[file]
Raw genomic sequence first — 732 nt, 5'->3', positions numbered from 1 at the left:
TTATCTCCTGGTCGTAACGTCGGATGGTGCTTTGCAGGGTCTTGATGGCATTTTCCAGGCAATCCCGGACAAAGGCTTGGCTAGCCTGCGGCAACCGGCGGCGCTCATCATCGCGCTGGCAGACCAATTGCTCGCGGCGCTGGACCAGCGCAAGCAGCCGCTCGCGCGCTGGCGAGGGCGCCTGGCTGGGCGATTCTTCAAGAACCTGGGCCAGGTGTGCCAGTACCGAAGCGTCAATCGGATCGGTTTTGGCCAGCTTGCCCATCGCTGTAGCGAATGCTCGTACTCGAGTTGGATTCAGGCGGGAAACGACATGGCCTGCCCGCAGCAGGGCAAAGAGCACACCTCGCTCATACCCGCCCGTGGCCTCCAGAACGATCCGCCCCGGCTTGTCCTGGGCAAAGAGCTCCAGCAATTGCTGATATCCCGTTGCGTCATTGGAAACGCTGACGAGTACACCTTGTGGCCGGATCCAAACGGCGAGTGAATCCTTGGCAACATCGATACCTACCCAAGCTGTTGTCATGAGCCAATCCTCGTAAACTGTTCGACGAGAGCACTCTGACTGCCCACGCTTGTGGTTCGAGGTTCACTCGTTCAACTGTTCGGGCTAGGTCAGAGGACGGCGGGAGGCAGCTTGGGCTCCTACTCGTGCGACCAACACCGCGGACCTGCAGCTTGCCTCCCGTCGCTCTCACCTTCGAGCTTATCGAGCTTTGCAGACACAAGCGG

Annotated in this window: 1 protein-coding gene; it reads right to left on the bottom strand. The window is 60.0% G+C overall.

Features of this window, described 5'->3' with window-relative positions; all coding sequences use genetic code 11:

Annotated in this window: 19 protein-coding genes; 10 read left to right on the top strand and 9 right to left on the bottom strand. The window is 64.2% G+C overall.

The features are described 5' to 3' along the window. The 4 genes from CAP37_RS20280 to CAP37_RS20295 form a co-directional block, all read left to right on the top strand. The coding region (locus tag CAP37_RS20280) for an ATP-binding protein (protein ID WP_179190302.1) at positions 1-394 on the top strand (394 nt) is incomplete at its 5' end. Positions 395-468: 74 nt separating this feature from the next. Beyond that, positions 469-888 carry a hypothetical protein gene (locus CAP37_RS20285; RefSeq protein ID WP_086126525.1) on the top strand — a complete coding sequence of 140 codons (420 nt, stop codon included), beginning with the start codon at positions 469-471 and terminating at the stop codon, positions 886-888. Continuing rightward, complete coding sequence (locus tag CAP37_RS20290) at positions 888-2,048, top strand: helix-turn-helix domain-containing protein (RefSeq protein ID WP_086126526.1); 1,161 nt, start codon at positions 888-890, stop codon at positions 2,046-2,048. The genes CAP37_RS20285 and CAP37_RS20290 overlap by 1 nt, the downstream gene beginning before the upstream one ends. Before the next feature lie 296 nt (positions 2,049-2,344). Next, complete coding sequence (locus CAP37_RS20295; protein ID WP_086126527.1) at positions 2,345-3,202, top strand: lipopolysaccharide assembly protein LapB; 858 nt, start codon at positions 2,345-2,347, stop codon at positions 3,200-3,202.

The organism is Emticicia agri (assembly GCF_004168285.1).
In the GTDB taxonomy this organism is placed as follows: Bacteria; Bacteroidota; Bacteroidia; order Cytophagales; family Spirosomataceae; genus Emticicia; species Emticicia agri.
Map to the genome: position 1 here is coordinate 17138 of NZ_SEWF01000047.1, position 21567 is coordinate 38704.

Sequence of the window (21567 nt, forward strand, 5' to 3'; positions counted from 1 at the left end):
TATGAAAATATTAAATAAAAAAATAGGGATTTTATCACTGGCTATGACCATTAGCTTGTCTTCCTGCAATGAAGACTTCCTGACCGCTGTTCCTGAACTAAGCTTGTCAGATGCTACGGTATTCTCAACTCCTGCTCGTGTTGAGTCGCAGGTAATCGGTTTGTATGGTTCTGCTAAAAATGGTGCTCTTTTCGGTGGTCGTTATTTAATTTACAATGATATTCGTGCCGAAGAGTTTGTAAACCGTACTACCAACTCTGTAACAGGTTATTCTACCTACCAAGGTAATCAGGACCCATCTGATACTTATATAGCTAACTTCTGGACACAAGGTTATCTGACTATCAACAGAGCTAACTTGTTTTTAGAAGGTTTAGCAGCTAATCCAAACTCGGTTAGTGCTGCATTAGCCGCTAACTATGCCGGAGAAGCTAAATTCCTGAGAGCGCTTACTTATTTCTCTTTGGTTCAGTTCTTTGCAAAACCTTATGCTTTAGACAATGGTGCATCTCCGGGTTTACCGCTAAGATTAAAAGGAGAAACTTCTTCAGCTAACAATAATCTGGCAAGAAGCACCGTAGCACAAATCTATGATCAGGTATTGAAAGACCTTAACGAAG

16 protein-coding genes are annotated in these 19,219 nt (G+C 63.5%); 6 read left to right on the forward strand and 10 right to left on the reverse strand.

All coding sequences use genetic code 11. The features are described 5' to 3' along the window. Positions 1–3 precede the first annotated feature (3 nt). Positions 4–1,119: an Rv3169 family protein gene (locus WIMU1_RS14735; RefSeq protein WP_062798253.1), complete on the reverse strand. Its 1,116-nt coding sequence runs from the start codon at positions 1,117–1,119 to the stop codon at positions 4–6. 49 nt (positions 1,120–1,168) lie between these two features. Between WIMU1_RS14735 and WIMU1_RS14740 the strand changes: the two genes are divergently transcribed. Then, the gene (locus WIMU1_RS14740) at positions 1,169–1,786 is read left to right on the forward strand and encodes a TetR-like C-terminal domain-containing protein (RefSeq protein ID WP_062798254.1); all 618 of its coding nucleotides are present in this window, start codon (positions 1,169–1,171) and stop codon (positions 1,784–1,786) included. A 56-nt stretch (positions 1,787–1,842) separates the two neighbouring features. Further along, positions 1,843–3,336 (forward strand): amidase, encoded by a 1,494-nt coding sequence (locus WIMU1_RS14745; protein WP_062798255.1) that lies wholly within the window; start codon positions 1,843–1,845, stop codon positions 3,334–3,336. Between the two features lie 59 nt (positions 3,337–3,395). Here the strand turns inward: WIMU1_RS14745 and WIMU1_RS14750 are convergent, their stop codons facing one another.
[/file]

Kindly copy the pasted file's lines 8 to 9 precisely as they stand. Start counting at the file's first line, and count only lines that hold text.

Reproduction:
In the GTDB taxonomy this organism is placed as follows: Bacteria; Bacteroidota; Bacteroidia; order Cytophagales; family Spirosomataceae; genus Emticicia; species Emticicia agri.
Map to the genome: position 1 here is coordinate 17138 of NZ_SEWF01000047.1, position 21567 is coordinate 38704.